Narechania S, Valent J, Farver C, Tonelli AR. A 70-year-old man with large cervical and mediastinal lymphadenopathies. Chest 2015;148:e8-13.  Back to cited text no. 2
Homer RJ. Fishman's Pulmonary Diseases and Disorders, Depositional Diseases of the Lungs. 4th ed. USA: McGraw-Hill; 2008. p. 123.  Back to cited text no. 3
Czeyda-Pommersheim F, Hwang M, Chen SS, Strollo D, Fuhrman C, Bhalla S, et al. Amyloidosis: Modern cross-sectional imaging. Radiographics 2015;35:1381-92.  Back to cited text no. 4
Santos JW, Filho AS, Bertolazzi A, Michel GT, da Silva LV, Melo CR, et al. Primary tracheobronchial amyloidosis. Braz J Pulmonol 2008;34:881-4.  Back to cited text no. 5
Berraondo J, Novella L, Sanz F, Lluch R, de Casimiro E, Lloret T, et al. Management of tracheobronchial amyloidosis with therapeutic bronchoscopic techniques. Arch Bronconeumol 2013;49:207-9.  Back to cited text no. 6
Çetinkaya E, Özgül MA, Kırkıl G, Özgül G, Acat M, Kamiloǧlu1 E, et al. A case of tracheobronchial amyloidosis treated with endobronchial therapy. Turk Thorac J 2013;14:39-42.  Back to cited text no. 7
Gibbaoui H, Abouchacra S, Yaman M. A case of primary diffuse tracheobronchial amyloidosis. Ann Thorac Surg 2004;77:1832-4.  Back to cited text no. 8
Shinoi K, Shiraishi Y, Yahata JE. Amyloid tumor of the trachea and lung, resembling bronchial asthma. Case report. Dis Chest 1962;42:442-5.  Back to cited text no. 9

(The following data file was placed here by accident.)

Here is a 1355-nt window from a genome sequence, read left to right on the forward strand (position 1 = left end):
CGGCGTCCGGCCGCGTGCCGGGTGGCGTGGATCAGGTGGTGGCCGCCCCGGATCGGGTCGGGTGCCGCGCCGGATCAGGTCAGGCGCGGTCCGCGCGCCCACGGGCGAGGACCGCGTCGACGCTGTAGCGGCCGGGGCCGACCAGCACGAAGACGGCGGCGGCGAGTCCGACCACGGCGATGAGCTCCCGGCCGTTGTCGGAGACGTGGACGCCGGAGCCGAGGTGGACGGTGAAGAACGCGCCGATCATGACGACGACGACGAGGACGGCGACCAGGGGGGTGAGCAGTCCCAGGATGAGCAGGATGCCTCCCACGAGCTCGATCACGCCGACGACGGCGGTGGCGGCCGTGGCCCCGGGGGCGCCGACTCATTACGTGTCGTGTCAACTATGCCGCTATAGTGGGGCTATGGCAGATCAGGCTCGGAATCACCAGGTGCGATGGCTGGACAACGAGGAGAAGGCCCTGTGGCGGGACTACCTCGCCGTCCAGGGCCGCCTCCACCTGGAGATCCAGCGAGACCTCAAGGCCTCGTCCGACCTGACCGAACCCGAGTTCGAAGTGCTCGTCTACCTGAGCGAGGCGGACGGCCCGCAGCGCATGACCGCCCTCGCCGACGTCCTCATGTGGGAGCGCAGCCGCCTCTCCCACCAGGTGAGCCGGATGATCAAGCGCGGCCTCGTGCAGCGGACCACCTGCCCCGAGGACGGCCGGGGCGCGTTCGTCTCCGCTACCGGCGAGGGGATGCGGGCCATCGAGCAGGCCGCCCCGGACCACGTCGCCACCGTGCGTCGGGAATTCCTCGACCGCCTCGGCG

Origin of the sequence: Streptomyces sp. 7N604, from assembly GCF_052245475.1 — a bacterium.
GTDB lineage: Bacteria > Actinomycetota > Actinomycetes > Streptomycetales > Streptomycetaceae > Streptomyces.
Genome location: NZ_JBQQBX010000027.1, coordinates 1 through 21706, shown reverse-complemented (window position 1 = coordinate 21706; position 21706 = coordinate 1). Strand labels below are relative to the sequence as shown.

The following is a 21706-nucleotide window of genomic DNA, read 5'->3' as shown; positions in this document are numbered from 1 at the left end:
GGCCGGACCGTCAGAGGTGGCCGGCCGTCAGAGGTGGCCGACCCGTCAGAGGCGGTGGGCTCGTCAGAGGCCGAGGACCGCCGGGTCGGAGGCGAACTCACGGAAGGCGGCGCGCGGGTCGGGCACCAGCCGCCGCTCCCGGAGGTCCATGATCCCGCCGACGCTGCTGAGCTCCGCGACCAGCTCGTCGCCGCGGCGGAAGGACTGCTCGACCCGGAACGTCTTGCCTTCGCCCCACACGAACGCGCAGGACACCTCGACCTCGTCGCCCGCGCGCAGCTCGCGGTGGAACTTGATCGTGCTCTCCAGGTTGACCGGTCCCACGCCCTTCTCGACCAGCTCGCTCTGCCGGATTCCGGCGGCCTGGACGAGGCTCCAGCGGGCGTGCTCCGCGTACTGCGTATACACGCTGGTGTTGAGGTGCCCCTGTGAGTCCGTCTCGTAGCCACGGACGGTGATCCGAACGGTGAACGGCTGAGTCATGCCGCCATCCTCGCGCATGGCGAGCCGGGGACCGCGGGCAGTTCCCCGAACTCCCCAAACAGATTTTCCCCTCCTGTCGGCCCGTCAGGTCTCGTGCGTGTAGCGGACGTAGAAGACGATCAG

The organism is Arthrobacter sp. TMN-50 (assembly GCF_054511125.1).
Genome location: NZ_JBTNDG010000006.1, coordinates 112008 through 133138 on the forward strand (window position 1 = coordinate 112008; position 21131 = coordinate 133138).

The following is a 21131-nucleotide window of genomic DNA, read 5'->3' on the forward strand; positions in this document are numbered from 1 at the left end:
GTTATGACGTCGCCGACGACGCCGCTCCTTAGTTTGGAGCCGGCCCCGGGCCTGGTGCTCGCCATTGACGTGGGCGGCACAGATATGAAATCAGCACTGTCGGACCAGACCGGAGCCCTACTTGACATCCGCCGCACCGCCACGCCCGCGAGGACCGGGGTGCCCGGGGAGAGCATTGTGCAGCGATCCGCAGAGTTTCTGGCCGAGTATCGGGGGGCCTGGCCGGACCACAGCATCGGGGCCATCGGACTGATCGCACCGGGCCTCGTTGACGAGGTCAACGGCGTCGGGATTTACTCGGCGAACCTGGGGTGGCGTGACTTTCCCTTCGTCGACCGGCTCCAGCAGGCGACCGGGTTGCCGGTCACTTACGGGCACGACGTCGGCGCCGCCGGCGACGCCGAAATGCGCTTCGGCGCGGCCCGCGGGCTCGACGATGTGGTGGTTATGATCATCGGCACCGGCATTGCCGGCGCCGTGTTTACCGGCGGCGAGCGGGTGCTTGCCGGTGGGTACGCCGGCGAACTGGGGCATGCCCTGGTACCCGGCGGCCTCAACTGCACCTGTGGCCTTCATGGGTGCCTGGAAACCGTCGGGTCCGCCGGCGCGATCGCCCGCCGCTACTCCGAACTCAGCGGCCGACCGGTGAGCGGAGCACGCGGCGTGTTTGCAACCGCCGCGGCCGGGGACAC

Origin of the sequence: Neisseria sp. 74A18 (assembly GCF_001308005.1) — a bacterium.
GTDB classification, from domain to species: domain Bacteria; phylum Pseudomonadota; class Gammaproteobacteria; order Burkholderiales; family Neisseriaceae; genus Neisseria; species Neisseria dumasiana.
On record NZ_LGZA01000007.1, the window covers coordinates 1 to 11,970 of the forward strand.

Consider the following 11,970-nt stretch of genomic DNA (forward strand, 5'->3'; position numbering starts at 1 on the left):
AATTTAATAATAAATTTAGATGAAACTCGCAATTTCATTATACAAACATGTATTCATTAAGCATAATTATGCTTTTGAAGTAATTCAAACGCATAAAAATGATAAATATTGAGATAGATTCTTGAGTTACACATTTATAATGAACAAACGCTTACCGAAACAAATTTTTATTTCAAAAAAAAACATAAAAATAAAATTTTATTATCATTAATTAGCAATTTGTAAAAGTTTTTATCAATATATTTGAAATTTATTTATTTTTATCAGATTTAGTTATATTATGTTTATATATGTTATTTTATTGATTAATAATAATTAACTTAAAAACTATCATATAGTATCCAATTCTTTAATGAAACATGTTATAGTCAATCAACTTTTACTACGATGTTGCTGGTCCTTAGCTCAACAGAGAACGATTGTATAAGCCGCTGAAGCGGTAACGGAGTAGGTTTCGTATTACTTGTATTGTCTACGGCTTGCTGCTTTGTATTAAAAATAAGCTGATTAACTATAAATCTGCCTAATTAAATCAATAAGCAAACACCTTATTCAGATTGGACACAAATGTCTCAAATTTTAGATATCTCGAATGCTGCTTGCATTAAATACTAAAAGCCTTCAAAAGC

Dunne MG, Reiner B. CT features of tracheobronchomegaly. J Comput Assist Tomogr 1988;12:388-91.  Back to cited text no. 10
Weismann RE, Clagett OT, McDonald JR. Amyloid disease of the lung treated by pneumonectomy; report of a case. J Thorac Surg 1947;16:269-81.  Back to cited text no. 11
Ding L, Li W, Wang K, Chen Y, Xu H, Wang H, et al. Primary tracheobronchial amyloidosis in china: Analysis of 64 cases and a review of literature. J Huazhong Univ Sci Technolog Med Sci 2010;30:599-603.  Back to cited text no. 12
Piazza C, Cavaliere S, Foccoli P, Toninelli C, Bolzoni A, Peretti G, et al. Endoscopic management of laryngo-tracheobronchial amyloidosis: A series of 32 patients. Eur Arch Otorhinolaryngol 2003;260:349-54.  Back to cited text no. 13
Alloubi I, Thumerel M, Bégueret H, Baste JM, Velly JF, Jougon J, et al. Outcomes after bronchoscopic procedures for primary tracheobronchial amyloidosis: Retrospective study of 6 cases. Pulm Med 2012;2012:352719.  Back to cited text no. 14


  [Figure 1], [Figure 2], [Figure 3], [Figure 4]